Call to end the war in Afghanistan and take the British troops home

This article was published in the Observer

Our soldiers have shed enough blood: it is time to come home from Helmand

30 May 2010
The strategy of sending patrols out to be shot at by the Taliban is needlessly
costing the lives of British troops

It is time to stop the blood sacrifice of our young soldiers in Afghanistan. In June 2003, Tony Blair initiated the grim ritual of reading out the names of the fallen at the start of each prime minister's questions. David Cameron's first words as PM at the Dispatch Box after the Queen's Speech were an incantation to the new victims of a war that is as unwinnable as it is unwanted by the people of both Britain and Afghanistan.

In 1985, Mikhail Gorbachev described Afghanistan as a "bleeding wound". Last week, US general Stanley McChrystal called it a "bleeding ulcer". Britain has no general, no "master of strategy" as the inscription on Field Marshal Lord Alanbrooke's statue outside the Ministry of Defence puts it, with the 21st-century vision to stop the blood-letting as officers and men are sent as IED fodder. War is too important to be left to generals. Unfortunately ministers past and present have flinched from thinking strategically. If the object is to stop Afghanistan from again becoming a base for al-Qaida to launch attacks, there are alternatives to sending out men on foot patrols to be blown up by hidden bombs or shot by snipers who fade back into the hills.

The new defence secretary is now known as "13th-Century Fox" after his colonial, quasi-racist rant about Afghanistan as a 13th-century nation. President Karzai is an obsessive reader of British and American papers. Liam Fox's patronising contempt has done serious damage to Britain's influence in Kabul. Instead of apologising gracefully, Fox blustered and tried to explain away his gaffe. But he did hint at a truth when he suggested that Britain should look to reducing its military profile in Afghanistan. Unfortunately this outbreak of wisdom was slapped down by the foreign secretary, William Hague.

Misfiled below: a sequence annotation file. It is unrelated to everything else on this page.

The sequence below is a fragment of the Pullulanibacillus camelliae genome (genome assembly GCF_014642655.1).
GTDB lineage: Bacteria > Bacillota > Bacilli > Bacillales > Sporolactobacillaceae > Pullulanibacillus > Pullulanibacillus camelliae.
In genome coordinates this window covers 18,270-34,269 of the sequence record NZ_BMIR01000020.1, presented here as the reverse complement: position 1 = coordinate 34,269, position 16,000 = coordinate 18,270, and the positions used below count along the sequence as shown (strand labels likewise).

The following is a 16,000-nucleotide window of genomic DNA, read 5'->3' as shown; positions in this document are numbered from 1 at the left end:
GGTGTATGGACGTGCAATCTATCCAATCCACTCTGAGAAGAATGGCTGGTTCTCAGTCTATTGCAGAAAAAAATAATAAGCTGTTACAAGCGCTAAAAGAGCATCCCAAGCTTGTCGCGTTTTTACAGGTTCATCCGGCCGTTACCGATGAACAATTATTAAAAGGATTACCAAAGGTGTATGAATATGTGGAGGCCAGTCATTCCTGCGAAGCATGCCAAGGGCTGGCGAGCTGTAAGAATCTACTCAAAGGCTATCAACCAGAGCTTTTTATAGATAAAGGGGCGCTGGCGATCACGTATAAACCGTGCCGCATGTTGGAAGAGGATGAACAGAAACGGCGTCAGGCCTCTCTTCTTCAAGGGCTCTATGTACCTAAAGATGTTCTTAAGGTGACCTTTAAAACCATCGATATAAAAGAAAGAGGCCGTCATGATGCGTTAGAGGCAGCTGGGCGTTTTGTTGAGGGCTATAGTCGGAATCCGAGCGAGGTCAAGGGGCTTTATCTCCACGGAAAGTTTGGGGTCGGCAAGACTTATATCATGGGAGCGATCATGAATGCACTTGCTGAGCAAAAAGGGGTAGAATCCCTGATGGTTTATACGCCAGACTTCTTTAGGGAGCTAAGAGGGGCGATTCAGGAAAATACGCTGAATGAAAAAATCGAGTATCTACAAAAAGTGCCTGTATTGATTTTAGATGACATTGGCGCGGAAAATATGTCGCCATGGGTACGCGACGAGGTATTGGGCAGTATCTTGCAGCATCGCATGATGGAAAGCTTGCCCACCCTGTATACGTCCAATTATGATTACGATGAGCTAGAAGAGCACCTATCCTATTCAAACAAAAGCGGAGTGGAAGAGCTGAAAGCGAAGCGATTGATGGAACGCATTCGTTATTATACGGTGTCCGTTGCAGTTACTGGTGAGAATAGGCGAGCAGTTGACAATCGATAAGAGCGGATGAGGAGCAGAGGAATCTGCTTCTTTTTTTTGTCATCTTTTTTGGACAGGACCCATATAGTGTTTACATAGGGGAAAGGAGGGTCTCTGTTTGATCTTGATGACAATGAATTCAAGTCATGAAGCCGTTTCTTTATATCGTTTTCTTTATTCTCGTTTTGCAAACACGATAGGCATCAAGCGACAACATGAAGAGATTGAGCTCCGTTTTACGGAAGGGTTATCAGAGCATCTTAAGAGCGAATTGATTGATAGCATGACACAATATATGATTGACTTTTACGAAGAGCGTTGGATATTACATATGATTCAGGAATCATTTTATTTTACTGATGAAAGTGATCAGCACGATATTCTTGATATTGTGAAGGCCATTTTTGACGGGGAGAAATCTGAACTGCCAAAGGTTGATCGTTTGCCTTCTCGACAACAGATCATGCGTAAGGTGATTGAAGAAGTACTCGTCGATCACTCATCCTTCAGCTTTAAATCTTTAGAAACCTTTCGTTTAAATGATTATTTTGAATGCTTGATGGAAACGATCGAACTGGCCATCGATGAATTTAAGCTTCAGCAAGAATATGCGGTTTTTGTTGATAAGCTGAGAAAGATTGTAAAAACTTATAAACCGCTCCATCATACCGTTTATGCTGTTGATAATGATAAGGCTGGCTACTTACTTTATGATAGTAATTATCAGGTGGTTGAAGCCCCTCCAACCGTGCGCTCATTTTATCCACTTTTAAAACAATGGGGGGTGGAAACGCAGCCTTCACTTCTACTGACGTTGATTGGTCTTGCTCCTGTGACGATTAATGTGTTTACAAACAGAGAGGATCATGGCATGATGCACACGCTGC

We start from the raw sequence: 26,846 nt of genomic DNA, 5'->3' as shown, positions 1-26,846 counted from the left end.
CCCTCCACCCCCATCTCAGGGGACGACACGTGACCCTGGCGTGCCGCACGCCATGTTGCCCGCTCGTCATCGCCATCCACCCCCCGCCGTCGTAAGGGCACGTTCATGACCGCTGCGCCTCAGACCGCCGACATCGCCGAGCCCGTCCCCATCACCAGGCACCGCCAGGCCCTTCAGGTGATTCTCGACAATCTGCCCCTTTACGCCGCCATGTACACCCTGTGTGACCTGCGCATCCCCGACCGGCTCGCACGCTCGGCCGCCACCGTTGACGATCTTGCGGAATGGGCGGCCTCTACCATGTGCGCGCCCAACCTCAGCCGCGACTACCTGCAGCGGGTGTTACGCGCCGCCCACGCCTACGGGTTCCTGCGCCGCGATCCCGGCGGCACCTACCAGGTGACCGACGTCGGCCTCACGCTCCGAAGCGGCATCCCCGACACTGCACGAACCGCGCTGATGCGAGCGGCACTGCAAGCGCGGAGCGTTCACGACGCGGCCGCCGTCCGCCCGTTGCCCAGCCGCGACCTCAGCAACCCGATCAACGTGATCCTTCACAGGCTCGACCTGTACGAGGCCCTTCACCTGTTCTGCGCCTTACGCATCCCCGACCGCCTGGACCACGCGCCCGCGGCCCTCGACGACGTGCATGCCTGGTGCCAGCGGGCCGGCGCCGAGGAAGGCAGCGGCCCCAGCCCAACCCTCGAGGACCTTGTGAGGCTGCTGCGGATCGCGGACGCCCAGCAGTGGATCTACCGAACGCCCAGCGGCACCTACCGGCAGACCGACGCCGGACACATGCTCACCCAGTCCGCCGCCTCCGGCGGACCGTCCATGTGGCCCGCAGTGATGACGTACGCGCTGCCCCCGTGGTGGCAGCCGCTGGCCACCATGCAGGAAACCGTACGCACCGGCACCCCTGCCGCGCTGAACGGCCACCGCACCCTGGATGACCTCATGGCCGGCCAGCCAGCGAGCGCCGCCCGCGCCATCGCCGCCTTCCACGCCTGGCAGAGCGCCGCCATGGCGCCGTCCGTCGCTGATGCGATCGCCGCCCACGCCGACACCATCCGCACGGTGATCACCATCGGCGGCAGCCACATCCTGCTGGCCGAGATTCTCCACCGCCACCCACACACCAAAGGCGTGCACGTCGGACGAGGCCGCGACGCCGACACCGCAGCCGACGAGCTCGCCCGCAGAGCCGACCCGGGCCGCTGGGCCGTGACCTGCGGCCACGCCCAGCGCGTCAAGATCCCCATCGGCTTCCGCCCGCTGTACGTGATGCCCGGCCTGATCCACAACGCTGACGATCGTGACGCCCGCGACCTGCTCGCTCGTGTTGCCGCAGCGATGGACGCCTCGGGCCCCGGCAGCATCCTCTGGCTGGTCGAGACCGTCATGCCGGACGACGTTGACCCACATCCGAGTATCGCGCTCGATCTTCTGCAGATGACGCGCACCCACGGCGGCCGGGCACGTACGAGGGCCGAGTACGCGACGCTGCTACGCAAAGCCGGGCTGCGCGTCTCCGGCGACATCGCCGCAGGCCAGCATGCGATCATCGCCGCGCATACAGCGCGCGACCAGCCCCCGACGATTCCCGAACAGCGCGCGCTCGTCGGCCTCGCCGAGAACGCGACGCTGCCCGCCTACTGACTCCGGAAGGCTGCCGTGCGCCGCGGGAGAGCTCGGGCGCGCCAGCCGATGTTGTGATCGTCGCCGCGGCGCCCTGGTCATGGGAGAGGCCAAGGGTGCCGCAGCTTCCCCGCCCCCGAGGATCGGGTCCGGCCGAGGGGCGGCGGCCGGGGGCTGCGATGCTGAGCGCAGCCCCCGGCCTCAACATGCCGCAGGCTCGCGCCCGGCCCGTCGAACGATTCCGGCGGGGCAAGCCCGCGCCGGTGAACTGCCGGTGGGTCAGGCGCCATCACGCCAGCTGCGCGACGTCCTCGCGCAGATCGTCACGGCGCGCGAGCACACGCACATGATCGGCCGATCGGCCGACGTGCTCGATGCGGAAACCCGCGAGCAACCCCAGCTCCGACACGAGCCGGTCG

In Canada, the Conservative government has confirmed its troops will leave next year. There is new thinking in the Netherlands, one of Britain's key Nato allies, where the government collapsed over Afghanistan. Nato has new duties to guard its Baltic flanks and ensure that the melting Arctic becomes a sea of trade and peace. It no longer needs to define its existence by occupying Afghanistan.

There is fresh thinking among Tory MPs. In the Commons last week, Patrick Mercer MP, a former commanding officer of an infantry regiment, made the point that Britain's terrorists were bred and trained in Yorkshire, not Afghanistan. Another Tory MP, the former shadow defence minister Julian Lewis, said Britain should create sovereign strategic bases in Afghanistan to support the government and ensure al-Qaida does not return, but stop the pointless patrols that are target practice for the Taliban.

Every six months, a new commander is sent from London to head the fighting soldiers in Afghanistan. These brigadiers rotate, so that, instead of fighting one six-year war, we have fought 12 six-month wars, so that future red tabs can punch their tickets. The can-do, will-do power-point style of the British army impresses politicians, and every visiting minister and journalist is in awe of these tough, sun-burnt, dedicated professionals. It is hard to say that they and their generals are wrong, but the time has come to put parliament and elected ministers in charge. The pro-war tabloids say they are backing our boys. They are not: they are backing the generals. Officers and men ready to criticise the campaign have no voice.

Diplomats and development aid should be redirected to Pakistan and India, as well as to China and Iran, to remove the widespread feeling among Muslim communities that this is Kipling's west again seeking to control the lives of people whose customs and needs they do not understand. The burning issue of Kashmir, where 70,000 Muslims have been killed since the Indian army took over full control of the disputed region 20 years ago, needs to be put on the international agenda. The White House is clearly looking for an exit strategy. Britain also needs to begin PMQs without a roll-call of the dead and maimed. We have done our duty. It is time to come home.